1. the meaning of the test result;
  1. the possible need for additional testing;
  1. measures to prevent the transmission of HIV;
  1. the availability of appropriate health care services, including mental health care, and appropriate social and support services in the geographic area of the person's residence;
  1. the benefits of partner notification; and
  1. the availability of partner notification programs.
  1. Informed Consent
  1. Unless otherwise authorized or required by law, no HIV test will be performed without informed consent of the person to be tested.
  1. Consent will be written on a separate form, or the medical record will document that the test has been explained and consent has been obtained. The consent form will state that post-test counseling will be offered or the medical record will note that the patient has been informed that post-test counseling will be offered.
  1. Reporting of Test Results - HIV test results will be reported in compliance with all applicable statutory requirements, including the Communicable Disease Prevention and Control Act, Texas Health and Safety Code, Sec. 81.001.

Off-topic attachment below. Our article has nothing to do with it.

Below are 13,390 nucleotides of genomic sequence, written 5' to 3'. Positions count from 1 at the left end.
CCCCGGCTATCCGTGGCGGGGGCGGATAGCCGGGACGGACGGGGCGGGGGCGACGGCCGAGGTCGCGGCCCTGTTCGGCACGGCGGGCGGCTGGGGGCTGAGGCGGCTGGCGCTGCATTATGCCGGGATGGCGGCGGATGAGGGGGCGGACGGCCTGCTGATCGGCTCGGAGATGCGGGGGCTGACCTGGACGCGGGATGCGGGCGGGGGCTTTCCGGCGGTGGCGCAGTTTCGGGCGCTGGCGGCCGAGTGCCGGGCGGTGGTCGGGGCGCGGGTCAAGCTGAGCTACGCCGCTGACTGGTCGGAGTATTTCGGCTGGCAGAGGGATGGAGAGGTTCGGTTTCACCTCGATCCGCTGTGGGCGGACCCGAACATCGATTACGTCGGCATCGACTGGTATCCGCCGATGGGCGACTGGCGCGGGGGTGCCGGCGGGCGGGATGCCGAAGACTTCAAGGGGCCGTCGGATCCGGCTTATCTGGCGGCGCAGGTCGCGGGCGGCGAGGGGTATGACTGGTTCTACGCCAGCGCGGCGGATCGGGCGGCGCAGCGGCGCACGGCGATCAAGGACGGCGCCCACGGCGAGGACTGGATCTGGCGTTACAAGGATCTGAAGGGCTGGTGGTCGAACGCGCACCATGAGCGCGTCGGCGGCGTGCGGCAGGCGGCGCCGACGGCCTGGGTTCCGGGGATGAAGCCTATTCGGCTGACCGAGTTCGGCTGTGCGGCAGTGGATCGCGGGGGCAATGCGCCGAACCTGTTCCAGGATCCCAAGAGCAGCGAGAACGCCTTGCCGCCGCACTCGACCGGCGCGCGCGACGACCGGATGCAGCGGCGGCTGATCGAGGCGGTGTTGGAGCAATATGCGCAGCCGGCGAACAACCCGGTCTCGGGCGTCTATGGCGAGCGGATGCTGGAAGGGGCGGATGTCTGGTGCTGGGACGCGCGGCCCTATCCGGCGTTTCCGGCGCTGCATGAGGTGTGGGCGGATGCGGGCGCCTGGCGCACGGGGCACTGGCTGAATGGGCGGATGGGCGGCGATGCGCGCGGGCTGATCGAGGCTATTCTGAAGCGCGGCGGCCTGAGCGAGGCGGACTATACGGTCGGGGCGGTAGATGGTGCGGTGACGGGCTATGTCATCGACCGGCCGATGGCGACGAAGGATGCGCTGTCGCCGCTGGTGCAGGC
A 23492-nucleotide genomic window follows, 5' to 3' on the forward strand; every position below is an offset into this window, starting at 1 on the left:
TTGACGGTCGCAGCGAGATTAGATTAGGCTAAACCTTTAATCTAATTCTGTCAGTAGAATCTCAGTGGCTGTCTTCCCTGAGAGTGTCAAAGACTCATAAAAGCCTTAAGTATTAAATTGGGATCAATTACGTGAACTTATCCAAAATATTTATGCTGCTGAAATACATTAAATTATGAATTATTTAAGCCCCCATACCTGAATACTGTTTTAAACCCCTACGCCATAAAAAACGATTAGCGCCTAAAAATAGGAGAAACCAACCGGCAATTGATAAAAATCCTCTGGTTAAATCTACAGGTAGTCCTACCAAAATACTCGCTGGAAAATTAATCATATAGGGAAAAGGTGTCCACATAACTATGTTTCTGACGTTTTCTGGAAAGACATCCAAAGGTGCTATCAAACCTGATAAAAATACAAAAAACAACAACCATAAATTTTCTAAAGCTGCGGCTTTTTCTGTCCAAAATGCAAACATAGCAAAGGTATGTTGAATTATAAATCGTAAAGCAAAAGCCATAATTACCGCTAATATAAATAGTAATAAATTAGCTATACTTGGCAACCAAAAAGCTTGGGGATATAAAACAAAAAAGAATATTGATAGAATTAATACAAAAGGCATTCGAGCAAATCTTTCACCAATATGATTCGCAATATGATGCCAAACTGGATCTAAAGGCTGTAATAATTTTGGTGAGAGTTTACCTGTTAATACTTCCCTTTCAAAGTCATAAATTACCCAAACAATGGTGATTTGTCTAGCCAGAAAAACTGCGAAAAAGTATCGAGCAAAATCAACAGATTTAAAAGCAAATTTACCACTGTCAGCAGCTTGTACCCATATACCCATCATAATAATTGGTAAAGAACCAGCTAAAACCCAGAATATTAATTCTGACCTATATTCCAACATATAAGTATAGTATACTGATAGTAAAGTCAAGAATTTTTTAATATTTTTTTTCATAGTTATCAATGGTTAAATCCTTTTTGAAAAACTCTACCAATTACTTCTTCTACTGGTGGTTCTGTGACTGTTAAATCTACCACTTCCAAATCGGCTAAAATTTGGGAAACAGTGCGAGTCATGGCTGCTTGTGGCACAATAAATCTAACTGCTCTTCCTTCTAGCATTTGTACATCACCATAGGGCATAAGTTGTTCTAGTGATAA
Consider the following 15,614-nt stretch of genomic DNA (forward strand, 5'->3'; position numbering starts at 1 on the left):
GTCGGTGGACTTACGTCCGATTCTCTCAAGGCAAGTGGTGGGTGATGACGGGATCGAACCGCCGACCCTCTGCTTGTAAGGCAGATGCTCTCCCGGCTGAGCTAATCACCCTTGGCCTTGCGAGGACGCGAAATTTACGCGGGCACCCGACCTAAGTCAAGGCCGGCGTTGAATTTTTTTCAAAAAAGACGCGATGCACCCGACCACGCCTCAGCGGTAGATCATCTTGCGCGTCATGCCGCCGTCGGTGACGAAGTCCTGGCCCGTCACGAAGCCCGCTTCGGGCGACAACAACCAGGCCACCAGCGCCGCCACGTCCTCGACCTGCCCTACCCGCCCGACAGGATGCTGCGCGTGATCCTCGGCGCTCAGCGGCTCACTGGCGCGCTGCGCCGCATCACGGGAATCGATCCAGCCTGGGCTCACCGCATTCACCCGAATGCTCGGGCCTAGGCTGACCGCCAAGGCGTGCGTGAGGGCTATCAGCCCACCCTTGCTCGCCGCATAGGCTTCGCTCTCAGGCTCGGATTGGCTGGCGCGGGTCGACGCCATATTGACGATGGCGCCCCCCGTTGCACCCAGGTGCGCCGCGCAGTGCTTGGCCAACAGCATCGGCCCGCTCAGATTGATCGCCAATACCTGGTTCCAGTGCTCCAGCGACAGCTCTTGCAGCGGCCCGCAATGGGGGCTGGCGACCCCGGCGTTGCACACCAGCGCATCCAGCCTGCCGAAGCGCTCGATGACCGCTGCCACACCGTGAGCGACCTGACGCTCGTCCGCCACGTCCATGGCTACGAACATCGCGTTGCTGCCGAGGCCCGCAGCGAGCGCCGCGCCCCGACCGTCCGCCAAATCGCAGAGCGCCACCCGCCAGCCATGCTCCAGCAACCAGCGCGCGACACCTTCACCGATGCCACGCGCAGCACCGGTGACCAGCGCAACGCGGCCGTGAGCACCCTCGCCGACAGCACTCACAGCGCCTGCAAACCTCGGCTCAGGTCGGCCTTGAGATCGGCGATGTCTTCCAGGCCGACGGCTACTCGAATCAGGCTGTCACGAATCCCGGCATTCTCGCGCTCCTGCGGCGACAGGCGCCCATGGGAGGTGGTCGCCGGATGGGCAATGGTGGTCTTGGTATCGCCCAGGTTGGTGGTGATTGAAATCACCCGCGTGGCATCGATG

1. Conditions of HIV Testing of Employees at University's Expense - Employees will be informed that they may request HIV testing and counseling at The University's expense, if:
  1. The employee documents possible exposure to HIV while performing duties of employment; and
  1. The employee was exposed to HIV in a manner that is capable of transmitting HIV as determined by guidelines developed in accordance with statements of the Texas Department of Health (TDH) and Center for Disease Control (CDC).
  1. Qualifying for Workers' Compensation Benefits - State law requires that an employee must provide a written statement of the date and circumstances of the exposure to HIV infection and document that within ten (10) days after the exposure, the employee had a test result that indicated absence of HIV infection. An employee who may have been exposed to HIV while performing duties of employment may not be required to be tested, but refusal to be tested may jeopardize workers' compensation benefits.
  1. Testing Following Potential Exposure to HIV - The University will develop guidelines and protocols for employees and students who have been exposed to material that has a potential for transmitting HIV as a result of employment or educational assignments. Testing of employees or students exposed to such material will be done within seven (7) days after exposure and will be repeated after one (1), three (3), and six (6) months. These guidelines follow TDH, U.S. Public Health Service, and CDC guidelines.